Jacqueline Jackson, a strategic public relations master’s student at the USC Annenberg School for Communication and Journalism, has experienced her share of woes while growing up in and around South Los Angeles.
Take, for example, the ever-present problem of gang violence. As a teenager walking home from school, Jackson witnessed numerous shootings and watched memorial candles burn on block corners. Tragedy struck home for Jackson when her 7-year-old cousin was tragically shot in the heart and killed.
“The things that I’ve seen, and the interactions that I’ve had, at one point became normalized for me,” Jackson said.
Higher education — and USC in particular — has helped change that view for Jackson.
Jackson vividly remembered the first time she learned about USC. As a child, she once had asked her mother’s friend what the three letters on his sweatshirt stood for. Those letters turned out to be USC — a place where her mom’s friend worked as a custodian. This was, Jackson said, the first time she’d heard of the university situated so close to home.
“Nobody else talked to me about going to ’SC,” Jackson said. “I just remembered and kept the school in my mind and in my heart.”
Today, Jackson and undergraduate sociology student Rikiesha Pierce are co-founders and leaders of the student-run group called Students Organizing for Literacy, Inclusion & Diversity (SOLID). As vice president of the organization, Jackson works with Pierce, who serves as president.
On Feb. 16, SOLID welcomed approximately 200 mostly local middle school and high school students — and their parents — for the 2013 SOLID Steps to College Fair.
“SOLID began as an observation of a void in our community,” Pierce said. “Jackie and I recognized that while USC is doing tremendous work in the local community, there were never many black students at outreach events facilitated through programs launched by USC. We felt frustrated that we were not reaching our own community, and we wanted to change that.”
As a result, SOLID was established last summer.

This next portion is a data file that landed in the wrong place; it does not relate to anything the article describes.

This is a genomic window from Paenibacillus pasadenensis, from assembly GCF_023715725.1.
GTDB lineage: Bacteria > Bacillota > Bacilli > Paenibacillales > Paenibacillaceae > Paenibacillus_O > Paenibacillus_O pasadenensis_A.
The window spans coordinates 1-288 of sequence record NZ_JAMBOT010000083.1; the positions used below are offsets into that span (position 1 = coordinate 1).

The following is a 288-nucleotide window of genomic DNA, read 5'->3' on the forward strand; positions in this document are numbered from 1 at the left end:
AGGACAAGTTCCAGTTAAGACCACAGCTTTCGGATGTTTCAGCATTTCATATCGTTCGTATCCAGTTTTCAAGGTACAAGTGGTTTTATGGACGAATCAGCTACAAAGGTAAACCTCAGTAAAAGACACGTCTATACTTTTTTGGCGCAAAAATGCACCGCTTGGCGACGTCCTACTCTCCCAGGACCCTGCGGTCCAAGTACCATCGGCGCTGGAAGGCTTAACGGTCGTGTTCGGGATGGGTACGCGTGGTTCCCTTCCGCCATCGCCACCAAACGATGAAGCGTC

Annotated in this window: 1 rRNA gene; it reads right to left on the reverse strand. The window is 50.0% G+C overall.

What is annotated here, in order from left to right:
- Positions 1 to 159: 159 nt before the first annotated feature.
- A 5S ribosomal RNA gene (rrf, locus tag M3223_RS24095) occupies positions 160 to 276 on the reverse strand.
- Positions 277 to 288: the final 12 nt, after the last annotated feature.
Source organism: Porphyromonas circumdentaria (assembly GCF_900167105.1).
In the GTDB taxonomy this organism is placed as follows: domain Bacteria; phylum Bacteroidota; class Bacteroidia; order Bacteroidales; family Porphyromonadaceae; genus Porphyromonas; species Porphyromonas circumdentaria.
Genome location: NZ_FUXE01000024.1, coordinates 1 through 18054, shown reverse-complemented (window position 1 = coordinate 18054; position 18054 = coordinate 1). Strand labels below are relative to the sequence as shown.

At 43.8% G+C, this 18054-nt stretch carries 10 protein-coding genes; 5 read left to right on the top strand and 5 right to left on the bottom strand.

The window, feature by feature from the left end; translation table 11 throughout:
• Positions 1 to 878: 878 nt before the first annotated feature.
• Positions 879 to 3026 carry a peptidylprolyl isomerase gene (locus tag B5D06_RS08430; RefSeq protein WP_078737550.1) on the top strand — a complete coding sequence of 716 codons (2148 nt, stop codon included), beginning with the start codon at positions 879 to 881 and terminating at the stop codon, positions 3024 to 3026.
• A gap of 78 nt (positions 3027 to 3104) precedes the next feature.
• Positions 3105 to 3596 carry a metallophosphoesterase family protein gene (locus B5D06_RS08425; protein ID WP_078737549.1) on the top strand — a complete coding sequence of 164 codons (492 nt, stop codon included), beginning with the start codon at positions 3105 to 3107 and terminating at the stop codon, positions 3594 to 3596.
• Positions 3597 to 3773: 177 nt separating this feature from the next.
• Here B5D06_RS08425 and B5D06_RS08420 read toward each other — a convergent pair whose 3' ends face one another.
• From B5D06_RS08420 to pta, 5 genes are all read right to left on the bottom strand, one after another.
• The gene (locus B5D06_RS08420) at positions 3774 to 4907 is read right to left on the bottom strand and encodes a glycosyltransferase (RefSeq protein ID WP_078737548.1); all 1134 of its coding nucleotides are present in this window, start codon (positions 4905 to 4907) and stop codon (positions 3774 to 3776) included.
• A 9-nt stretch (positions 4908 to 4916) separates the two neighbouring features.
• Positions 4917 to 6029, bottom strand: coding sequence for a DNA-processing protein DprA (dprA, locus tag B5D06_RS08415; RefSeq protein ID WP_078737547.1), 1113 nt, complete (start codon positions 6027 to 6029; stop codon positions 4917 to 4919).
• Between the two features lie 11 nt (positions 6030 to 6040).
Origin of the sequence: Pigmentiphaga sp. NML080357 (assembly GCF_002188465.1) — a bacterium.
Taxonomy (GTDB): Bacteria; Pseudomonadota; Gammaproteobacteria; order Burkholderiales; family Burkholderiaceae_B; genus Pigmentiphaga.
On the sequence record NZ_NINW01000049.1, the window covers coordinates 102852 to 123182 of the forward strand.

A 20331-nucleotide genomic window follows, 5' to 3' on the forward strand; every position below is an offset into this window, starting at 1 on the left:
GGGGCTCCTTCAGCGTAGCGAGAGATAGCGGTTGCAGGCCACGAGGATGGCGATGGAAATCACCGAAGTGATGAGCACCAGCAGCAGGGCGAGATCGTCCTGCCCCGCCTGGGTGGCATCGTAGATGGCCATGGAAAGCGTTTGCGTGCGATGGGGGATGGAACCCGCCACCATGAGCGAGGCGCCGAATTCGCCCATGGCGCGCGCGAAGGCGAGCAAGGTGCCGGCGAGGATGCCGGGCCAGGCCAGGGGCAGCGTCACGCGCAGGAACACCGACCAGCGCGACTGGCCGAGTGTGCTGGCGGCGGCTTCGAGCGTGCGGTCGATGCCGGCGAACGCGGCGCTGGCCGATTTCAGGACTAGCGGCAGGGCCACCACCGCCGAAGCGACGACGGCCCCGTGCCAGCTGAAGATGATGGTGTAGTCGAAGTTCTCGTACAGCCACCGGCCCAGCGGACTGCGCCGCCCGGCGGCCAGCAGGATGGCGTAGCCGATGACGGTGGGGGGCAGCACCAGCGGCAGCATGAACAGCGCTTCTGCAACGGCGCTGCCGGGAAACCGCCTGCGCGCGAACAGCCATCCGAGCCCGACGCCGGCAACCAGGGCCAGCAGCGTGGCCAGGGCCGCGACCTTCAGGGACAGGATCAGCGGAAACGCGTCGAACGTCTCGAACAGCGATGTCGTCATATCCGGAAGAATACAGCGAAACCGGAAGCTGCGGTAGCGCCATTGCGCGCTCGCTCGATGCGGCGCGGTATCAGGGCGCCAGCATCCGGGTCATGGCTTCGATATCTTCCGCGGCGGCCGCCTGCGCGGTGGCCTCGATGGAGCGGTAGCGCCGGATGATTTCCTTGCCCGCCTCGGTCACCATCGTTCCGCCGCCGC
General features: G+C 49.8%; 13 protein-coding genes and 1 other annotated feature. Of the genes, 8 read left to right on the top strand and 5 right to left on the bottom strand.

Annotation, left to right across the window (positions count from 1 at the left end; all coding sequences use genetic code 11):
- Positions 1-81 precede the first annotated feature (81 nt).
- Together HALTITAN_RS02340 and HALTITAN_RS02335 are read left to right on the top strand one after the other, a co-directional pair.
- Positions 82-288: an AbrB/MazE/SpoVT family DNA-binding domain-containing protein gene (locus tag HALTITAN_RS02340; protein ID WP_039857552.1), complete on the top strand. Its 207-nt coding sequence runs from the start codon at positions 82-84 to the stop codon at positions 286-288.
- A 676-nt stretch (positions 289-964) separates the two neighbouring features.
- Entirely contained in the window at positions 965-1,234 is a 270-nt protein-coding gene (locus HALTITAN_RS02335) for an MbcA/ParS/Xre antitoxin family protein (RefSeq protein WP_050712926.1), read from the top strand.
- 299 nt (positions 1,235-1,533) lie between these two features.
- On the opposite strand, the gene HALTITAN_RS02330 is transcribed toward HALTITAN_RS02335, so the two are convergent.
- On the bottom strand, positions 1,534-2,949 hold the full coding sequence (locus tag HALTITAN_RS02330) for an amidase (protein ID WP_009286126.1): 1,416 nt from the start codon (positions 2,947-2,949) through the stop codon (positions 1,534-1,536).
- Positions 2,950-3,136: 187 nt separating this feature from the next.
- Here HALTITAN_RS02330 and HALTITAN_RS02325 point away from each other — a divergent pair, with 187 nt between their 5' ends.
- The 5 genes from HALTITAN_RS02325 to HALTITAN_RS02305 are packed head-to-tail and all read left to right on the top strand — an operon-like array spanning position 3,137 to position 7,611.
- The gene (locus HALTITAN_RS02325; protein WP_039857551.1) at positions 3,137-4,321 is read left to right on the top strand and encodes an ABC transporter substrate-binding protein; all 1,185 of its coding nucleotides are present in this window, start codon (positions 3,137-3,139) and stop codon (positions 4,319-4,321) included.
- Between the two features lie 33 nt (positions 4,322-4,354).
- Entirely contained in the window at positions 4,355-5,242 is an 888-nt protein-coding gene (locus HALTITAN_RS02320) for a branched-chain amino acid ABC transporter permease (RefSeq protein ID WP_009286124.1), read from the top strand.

The Steps to College gathering opened with breakfast and registration and concluded with spoken word, vocals and rap performances from USC students.
During the hours in-between, attendees heard a keynote address from USC Gould School of Law Professor Jody Armour. They also participated in various “Getting to College Success Workshops” with titles ranging from “The Effects of Social Media on Your Path to College” to “The Importance of Involvement.”
The latter session was organized by Michele Turner, executive director of the USC Black Alumni Association. Many other USC students, staff, faculty members and alumni joined Jackson and Pierce to help make the fair possible.
Syreeta Greene, assistant director of the Transfer and Veteran Student Programs in the Office of Campus Activities, moderated the mid-day session “Rebuilding the Community.” USC Rossier School of Education and USC Viterbi School of Engineering Professor Anthony Maddox and USC Dornsife College of Letters, Arts and Sciences Assistant Professor Shana Redmond and lecturer Anthony Sparks were among the session’s panelists.
USC Annenberg PhD student Dayna Chatman moderated the session “Fitting In: Navigating Race in College.” Graduate students from four USC schools were among the panelists.
USC Annenberg Clinical Associate Professor Alison Trope, who met Pierce when she took a class in gender, media and communication, serves as academic adviser for SOLID.
“She’s a very special student,” Trope said of Pierce. “She’s very genuine. She’s very smart. She’s very driven. And she’s also extremely funny.”
Trope, who also speaks highly of Jackson and others involved with SOLID, played a pivotal role in helping the organization secure funding for the event. The majority of that support came from the USC Annenberg Diversity Initiative. Additional support was provided by the Black Student Assembly and the USC Volunteer Center.
Trope noted that Pierce and Jackson are Norman Topping scholars — a designation for high-achieving students who are often the first members of their families to attend college.
“Their goal and their vision,” Trope said, “is to give something of that access, and the knowledge of those resources, to other people in the community who may not know that USC is a possibility.”
As Jackson said, “This is an opportunity for me to provide the space, resources and faculty relationships to students in the community that I never obtained. It’s through this conference that students will be able to see themselves as part of USC.”
“If only African-American students knew that college is a place where they can pursue their dreams,” she said, “whether it be singing or rapping or owning a business, starting a clothing line, being a scientist — whatever — it would change the conversation of education in the black community.
“Deep down inside, I know that little girls that look like me look up to me,” she added. “I want them to see me at USC so that they can see themselves here as well.”
More stories about: Community